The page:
While celebrity fragrances never truly went out of style, they had been on the decline in the 2010s, going from 12% of the total U.S. fragrance market in 2012 to 4% in 2016, according to Euromonitor. That trend reversed during the pandemic, when perfume sales overall skyrocketed by as much as 45% in 2021, as reported by market research firm NPD Group. That sharp increase in sales comes despite the spike in perfume prices by 15% as a result of the supply-chain crisis.
Abraham actually argues that the rise of Gen Z is correlated to a decline in celebrity fragrances, which at one point were little more than a name licensing deal, with celebrities having little to no creative control in what their fragrance looked or smelled like. Slate Brands wants to reinvent the celebrity fragrance for the Gen-Z audience, which can smell bullshit from a mile away. The company recently worked with Hayley Kiyoko on her debut fragrance called Hue, and has additional celebrity partnerships queued up to launch soon.
"Gen Z sees right through inauthentic products," says Abraham. "Having them actively involved in the creation of the fragrance is essential. Being transparent about ingredients and creating fragrances that provide value while remaining authentic and transparent is also important."
During the pandemic, new perfume was an affordable luxury that people were more than willing to spend their stimulus checks on. According to Abraham, Gen Z wants "a fragrance wardrobe" instead of a single signature scent. This desire to curate a cohesive fragrance assortment has fueled the rise of #PerfumeTok.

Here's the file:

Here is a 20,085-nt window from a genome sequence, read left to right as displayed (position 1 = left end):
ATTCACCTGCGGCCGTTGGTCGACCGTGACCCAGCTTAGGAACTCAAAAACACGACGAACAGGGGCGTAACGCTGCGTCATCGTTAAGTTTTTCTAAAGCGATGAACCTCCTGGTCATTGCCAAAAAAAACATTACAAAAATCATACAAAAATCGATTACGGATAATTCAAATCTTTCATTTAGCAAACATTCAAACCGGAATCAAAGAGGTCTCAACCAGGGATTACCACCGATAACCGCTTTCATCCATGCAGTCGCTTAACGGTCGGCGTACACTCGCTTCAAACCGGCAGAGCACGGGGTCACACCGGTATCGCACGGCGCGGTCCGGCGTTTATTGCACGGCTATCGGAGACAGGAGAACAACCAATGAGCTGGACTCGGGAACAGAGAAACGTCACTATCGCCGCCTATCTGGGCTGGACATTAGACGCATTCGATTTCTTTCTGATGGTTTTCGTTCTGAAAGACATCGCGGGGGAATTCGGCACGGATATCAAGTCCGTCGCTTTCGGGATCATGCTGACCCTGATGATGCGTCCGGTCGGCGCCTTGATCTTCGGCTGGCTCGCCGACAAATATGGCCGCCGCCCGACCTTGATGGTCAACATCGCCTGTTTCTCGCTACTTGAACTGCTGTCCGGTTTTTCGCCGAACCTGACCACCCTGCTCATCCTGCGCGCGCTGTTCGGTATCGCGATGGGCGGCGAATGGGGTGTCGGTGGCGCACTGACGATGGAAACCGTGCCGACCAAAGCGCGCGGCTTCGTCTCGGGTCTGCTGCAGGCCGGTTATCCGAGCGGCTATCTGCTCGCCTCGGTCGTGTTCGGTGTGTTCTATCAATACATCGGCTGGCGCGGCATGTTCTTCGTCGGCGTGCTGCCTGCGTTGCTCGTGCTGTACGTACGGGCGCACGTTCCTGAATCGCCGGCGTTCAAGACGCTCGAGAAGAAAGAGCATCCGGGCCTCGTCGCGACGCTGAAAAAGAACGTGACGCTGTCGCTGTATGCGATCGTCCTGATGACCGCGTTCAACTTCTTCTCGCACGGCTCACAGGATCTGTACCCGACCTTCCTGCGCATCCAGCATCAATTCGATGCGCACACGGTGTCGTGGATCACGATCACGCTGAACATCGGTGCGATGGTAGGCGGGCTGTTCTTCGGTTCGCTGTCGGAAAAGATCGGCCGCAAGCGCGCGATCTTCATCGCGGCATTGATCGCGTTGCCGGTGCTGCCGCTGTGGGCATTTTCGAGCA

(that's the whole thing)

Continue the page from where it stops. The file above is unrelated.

It's here that Dallas-based content creator Funmi Monet found a community of people she connected with based on a mutual love of all things fragrance. Known as #PerfumeTok's "fragrance auntie," Monet parlayed her educational content and fragrance reviews into her very own perfume called Exalté Eau de Parfum, created in partnership with Bella Aura Skincare. In the process, she became one of a few Black women to create a perfume in France.
"When creating Exalté, I thought about what makes a fragrance a signature scent for someone or has an iconic status," Monet tells Fashionista. "The base of this fragrance contains vanilla, amber and musk which provides a rich, sweet and creamy quality to this perfume that hugs the skin like a sensual embrace. I wanted every person who wore this perfume to experience these feelings when they have this on."
Scent temporarily transports you somewhere new, or allows you to seek comfort in nostalgia, as is the case with D'Amelio's Born Dreamer. The scent was developed to unfold in combination with your own personal body chemistry to create a scent that's "uniquely you," which the brand claims makes it universal in its appeal.